Tim Scott filed complaint after telling auto workers ‘You’re fired’

The union representing thousands of American autoworkers has filed a grievance against Republican U.S. Sen. Tim Scott of South Carolina after he suggested resolving the ongoing strike against the country's Big Three through layoffs.

Asked about his approach to labor talks in the United Auto Workers strike during a campaign stop in Iowa this week, Mr. Scott, who is seeking the Republican nomination for president in 2024, told voters: “Ronald Reagan set a great example for us as federal workers given.” decided that they would strike.”

The former Republican president fired thousands of striking air traffic controllers in 1981.

“He said, ‘If you hit out, you're fired.' A simple concept for me. To the extent that we can definitely use it again,” Mr Scott said.

A complaint filed Sept. 21 with the National Labor Relations Board alleges his comments unlawfully interfered with workers' rights to participate in union activities.

“Tim Scott threatened employees with negative consequences if they engaged in protected, concerted activity by publicly responding to a question about striking workers with, ‘If you strike, you will be fired,'” the UAW complaint states -President Shawn Fain.

“Just another example of the employing class abusing the working class in America. Employers intentionally violate labor law without any repercussions.” Mr. Fain wrote on X, formerly Twitter. “Time for stricter laws to protect workers’ rights!!”

Mr. Scott later explained his statements at an event in New Hampshire.

“Of course the president doesn't fire people in the private sector, but he can do that in the public sector,” Scott said Wednesday. “I brought up the Ronald Reagan years because I think we need to focus on the example of a president who was strong, and today's president is weak.”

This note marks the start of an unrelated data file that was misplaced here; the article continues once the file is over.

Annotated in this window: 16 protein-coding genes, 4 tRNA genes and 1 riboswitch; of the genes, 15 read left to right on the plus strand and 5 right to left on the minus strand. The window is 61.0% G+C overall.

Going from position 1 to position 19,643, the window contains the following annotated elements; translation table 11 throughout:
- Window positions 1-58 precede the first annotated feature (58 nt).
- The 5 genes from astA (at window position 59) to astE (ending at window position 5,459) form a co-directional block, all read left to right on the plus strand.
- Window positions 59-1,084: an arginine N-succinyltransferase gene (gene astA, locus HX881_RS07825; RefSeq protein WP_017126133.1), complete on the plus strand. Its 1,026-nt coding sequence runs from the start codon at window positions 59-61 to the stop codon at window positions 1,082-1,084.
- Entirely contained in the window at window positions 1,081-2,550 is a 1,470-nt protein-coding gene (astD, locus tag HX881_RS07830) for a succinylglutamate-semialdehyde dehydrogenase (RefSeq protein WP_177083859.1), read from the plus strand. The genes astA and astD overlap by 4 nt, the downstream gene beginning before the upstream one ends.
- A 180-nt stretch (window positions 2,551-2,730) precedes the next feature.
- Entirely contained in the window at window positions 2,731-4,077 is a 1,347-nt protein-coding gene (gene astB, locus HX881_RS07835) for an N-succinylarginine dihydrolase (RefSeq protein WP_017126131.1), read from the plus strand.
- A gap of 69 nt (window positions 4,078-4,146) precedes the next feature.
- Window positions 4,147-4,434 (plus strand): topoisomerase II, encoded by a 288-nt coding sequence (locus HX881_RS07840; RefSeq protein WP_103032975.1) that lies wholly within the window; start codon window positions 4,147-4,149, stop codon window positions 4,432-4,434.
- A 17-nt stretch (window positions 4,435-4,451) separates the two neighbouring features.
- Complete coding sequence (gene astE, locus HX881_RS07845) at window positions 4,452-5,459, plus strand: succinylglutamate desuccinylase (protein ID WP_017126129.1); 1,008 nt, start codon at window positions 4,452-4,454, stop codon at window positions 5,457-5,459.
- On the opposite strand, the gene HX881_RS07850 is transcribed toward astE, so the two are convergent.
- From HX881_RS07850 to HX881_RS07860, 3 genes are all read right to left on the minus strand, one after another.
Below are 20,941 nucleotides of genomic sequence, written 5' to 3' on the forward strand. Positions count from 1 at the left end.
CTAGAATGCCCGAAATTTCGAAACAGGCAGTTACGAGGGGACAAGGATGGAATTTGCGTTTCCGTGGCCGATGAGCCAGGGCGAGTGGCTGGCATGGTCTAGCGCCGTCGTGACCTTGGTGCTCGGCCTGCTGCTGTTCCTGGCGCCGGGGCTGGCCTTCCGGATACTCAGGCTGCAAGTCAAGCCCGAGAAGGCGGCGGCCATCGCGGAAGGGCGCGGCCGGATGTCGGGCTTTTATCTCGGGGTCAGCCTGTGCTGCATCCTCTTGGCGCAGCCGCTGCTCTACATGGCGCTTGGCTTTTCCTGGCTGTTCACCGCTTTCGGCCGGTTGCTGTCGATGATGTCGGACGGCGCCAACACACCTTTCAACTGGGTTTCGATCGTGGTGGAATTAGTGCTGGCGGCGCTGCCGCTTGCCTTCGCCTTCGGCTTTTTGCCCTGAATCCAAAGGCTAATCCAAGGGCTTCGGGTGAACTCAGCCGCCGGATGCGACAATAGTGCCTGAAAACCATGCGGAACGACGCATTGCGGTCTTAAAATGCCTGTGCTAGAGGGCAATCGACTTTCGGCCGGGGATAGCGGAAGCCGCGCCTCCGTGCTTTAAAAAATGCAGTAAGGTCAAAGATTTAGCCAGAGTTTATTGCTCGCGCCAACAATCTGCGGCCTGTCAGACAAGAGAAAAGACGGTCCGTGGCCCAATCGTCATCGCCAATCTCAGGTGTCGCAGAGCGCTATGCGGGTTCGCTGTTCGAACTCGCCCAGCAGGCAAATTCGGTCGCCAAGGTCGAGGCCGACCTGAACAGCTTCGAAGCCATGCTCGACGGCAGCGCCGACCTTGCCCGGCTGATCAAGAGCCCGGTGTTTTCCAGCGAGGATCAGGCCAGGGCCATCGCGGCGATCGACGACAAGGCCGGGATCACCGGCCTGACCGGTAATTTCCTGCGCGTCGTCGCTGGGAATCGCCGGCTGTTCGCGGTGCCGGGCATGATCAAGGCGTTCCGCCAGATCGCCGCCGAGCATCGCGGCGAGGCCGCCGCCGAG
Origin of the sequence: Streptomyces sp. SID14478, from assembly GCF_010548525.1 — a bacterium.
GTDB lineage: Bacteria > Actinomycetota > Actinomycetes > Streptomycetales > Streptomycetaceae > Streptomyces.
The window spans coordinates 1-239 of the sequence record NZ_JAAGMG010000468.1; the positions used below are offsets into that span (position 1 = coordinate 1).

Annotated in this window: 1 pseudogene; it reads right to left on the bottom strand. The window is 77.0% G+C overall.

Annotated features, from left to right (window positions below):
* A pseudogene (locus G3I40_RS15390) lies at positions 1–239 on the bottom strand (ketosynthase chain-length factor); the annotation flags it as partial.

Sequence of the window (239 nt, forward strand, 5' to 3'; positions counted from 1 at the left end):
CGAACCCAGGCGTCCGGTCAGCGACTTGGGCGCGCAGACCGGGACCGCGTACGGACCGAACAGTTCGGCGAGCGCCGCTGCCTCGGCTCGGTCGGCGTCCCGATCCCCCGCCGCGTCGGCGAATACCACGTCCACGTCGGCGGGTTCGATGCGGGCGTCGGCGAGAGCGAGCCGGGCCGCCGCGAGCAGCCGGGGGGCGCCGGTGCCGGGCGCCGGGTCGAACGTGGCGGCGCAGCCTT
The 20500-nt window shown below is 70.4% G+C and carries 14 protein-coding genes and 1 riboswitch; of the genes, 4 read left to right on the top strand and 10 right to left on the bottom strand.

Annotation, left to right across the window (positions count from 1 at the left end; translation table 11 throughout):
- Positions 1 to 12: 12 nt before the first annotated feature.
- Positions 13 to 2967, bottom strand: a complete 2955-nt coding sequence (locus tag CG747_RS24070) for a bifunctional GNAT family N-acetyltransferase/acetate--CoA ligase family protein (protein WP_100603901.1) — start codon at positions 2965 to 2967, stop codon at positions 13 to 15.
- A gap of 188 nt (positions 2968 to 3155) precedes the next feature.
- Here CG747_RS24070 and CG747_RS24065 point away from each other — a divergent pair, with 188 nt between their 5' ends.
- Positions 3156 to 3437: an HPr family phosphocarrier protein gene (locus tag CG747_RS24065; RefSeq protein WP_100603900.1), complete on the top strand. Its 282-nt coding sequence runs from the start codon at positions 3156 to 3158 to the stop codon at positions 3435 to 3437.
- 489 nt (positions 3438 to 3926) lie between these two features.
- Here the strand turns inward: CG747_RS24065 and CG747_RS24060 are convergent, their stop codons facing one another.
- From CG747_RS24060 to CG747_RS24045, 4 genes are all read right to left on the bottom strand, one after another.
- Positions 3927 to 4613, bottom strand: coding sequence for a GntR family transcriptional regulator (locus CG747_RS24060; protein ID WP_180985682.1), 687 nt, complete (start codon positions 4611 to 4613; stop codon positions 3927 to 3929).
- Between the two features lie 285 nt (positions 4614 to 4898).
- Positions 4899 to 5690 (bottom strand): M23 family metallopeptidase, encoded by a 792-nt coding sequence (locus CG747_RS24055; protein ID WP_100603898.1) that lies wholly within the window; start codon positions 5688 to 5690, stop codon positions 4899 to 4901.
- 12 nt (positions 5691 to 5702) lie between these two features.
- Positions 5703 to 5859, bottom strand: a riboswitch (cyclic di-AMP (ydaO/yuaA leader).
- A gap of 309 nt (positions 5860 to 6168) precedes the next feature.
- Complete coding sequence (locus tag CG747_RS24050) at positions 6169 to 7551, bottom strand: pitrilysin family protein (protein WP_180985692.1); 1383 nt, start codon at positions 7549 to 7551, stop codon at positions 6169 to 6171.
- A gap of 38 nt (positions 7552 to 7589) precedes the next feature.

Thousands of UAW workers launched simultaneous strikes at midnight on September 14 at three plants owned by Ford, General Motors and Stellantis-owned Chrysler.

On September 22, the union – which represents nearly 150,000 workers – announced an expansion of the strike to include 38 parts and distribution locations in 20 states.

When it comes to negotiations over wages, benefits, work schedules and other issues, union officials and automobile companies remain far apart. Executives are calling for a 36 percent pay increase over four years to match the growth in executive pay, as well as a 32-hour work week, a return to traditional pensions, the elimination of pay tiers and a restoration of annual and automatic cost- Living Adjustments and Other Benefits.

President Joe Biden, who announced his support for striking workers last week, has faced some pressure from Michigan elected officials, Democratic congressmen and union organizers to join the picket lines to rally support for organized labor from the self-proclaimed “professionals.” demonstrate -Union” President.

“I really appreciate that the parties have been working around the clock,” Mr. Biden said in brief remarks from the White House last week. “But I believe they should go further to ensure that record corporate profits mean record contracts for the UAW. I’ll say it again: record corporate profits – those they have – should be shared by record contracts for the UAW.”